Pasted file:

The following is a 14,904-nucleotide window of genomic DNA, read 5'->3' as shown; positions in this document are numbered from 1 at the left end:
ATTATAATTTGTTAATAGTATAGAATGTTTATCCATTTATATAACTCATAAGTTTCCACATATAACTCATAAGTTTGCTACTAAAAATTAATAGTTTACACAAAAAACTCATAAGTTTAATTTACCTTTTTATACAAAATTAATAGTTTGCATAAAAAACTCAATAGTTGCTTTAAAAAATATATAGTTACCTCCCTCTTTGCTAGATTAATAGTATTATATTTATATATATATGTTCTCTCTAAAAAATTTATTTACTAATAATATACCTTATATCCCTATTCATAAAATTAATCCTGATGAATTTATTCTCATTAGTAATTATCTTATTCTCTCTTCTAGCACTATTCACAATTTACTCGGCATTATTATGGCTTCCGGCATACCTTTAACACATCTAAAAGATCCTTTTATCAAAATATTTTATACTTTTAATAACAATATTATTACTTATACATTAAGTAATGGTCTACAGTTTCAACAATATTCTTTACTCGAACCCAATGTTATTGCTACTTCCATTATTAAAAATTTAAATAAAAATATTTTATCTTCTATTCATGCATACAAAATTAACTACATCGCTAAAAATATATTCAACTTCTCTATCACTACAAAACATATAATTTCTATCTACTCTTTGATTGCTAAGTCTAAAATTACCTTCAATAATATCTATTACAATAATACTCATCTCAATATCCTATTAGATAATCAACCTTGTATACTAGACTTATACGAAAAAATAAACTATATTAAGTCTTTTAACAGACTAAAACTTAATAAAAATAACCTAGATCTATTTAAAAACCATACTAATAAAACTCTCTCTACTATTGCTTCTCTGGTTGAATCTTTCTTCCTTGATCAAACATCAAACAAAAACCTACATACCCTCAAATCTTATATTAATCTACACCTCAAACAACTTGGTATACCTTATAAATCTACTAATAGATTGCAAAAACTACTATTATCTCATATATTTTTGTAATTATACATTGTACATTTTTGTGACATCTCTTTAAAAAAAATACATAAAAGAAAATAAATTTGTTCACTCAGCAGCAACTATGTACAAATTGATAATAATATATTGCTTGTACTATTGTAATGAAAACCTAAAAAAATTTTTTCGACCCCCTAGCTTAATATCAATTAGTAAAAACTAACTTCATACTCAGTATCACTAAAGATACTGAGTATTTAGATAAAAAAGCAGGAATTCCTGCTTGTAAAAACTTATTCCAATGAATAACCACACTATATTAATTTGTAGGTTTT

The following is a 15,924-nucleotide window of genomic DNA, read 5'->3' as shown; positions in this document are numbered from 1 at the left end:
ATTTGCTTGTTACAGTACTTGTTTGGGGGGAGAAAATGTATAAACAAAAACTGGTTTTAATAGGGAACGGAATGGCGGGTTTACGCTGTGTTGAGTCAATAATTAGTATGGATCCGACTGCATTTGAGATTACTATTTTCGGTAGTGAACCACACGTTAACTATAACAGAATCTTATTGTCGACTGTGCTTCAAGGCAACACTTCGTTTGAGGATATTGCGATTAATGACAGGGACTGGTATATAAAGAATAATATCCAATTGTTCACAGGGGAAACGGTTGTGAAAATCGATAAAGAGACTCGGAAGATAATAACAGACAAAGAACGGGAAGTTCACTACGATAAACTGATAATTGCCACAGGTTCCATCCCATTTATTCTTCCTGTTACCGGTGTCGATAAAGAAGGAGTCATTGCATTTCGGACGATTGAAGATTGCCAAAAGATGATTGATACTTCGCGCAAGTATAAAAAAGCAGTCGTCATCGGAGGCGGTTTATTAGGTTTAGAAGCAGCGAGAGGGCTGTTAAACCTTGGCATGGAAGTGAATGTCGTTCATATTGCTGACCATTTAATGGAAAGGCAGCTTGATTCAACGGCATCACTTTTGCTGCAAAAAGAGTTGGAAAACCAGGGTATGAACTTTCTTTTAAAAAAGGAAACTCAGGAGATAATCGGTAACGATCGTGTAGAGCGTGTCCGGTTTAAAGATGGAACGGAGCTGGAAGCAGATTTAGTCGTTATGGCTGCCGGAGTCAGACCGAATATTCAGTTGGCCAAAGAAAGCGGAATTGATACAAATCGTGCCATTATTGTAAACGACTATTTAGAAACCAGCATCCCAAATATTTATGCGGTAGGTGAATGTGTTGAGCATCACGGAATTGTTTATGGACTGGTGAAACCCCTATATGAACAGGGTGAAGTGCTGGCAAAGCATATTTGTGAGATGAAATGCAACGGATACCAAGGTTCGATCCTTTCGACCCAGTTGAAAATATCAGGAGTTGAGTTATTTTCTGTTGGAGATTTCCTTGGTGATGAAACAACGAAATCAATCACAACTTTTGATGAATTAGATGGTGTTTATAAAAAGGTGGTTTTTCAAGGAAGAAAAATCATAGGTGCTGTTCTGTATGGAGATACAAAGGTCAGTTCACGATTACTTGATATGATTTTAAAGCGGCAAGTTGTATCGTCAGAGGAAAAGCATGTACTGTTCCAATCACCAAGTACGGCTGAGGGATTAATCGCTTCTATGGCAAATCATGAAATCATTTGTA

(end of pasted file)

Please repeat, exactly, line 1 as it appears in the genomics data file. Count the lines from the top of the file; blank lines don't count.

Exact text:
The following is a 14,904-nucleotide window of genomic DNA, read 5'->3' as shown; positions in this document are numbered from 1 at the left end: